Further, the narrative of the Quad as an anti-China tool (with a range of epithets, from “sea foam” to “Asian NATO”) promoted by China along with its belligerent tactics in the neighbourhood and beyond has only served to coalesce the Quad states. The growing synergy would only strengthen the extension of the Quad, which is a China-containment rather than an exclusively anti-China grouping, both through inclusion of more states (plus format) and agenda (security). The expanded grouping and the related Quad initiatives will build a comprehensive and integrated approach to combating shared challenges arising out of Xi Jinping’s push to promote manoeuvres that achieve his ultimate goal of rejuvenating China’s glorious past and transforming it into an absolute great power.
The IPEF — which covers fair trade, supply chain resilience, infrastructure, clean energy, and decarbonisation, among others — is likely to complement the other Indo-Pacific projects like the Supply Chain Resilience Initiative (SCRI, founded by the three Quad states, Japan, Australia, and India) that also seeks to build resilient and secure trade linkages by reducing dependence on China. In this respect, the inclusion of Taiwan, which already has a critical role in the global semi-conductor supply chain network, in the SCRI and the IPEF as well as, by extension, in the Quad format, in some manner (perhaps, first as a dialogue partner and subsequently a plus inclusion), would be a welcome addition.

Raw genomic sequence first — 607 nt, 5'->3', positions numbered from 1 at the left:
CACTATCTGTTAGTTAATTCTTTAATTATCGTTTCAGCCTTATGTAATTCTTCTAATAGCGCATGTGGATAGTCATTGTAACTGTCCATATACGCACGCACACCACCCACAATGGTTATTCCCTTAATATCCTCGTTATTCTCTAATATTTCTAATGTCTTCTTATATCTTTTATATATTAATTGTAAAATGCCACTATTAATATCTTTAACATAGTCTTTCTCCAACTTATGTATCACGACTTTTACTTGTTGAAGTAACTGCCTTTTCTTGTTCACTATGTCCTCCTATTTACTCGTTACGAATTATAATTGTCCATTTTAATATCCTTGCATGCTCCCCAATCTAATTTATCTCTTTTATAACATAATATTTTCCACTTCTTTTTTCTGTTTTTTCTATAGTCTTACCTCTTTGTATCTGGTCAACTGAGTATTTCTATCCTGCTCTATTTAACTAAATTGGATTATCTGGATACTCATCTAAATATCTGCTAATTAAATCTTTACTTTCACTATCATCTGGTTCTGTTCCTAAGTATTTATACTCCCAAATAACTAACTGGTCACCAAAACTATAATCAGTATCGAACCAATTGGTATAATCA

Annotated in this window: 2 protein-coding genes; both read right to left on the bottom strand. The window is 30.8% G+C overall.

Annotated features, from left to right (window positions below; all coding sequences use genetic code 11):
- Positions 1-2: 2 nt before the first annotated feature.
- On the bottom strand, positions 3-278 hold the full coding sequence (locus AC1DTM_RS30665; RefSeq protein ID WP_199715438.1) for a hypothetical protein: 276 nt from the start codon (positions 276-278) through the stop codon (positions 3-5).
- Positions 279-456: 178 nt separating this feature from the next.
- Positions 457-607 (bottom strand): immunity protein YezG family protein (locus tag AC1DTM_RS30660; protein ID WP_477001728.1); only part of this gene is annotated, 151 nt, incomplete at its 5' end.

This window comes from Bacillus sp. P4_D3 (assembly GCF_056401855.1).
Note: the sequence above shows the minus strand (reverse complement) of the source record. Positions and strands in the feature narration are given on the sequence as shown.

Taiwan is a major economy in the Indo-Pacific region (as also the US’s eighth-largest trading partner in 2021 and a critical partner in diversifying the US supply chains), which is already engaged in the US-Taiwan Economic Prosperity Partnership Dialogue that includes many of the issues proposed in the IPEF. It is also an active member of the Asia Pacific Economic Cooperation (APEC) and has been consistently building its outreach within the region and beyond. Importantly, Taiwan’s inclusion would also be a geopolitical statement against coercion tactics by international actors.
A hallmark of Biden’s latest Asia visit has been South Korea’s embrace of the Indo-Pacific framework under the new Yoon Seok-yeol government; Yoon has been keen to participate in the Quad process for long. This is a long-awaited turn that could potentially lead to South Korea participating in a more meaningful manner in the Quad in the near future. During the Covid-19 crisis, the Republic of Korea (along with New Zealand and Vietnam) had joined the so-called Quad Plus meetings to coordinate actions to stem the pandemic.
Soon, the Quad Plus should take this process forward and strengthen cooperation on critical topics in the Quad’s agenda (for instance, security, critical technology, global health, climate action). States are showing their willingness, and now it is incumbent on the Quad states to allow for the creation of a “corridor of communication” that ultimately leads to a “continental connect” to strengthen a rules-based order.
Dr. Jagannath Panda is Head of Stockholm Centre for South Asian and Indo-Pacific Affairs at the Institute for Security and Development Policy (ISDP), Sweden, and a Senior Fellow at The Hague Centre for Strategic Studies, The Netherlands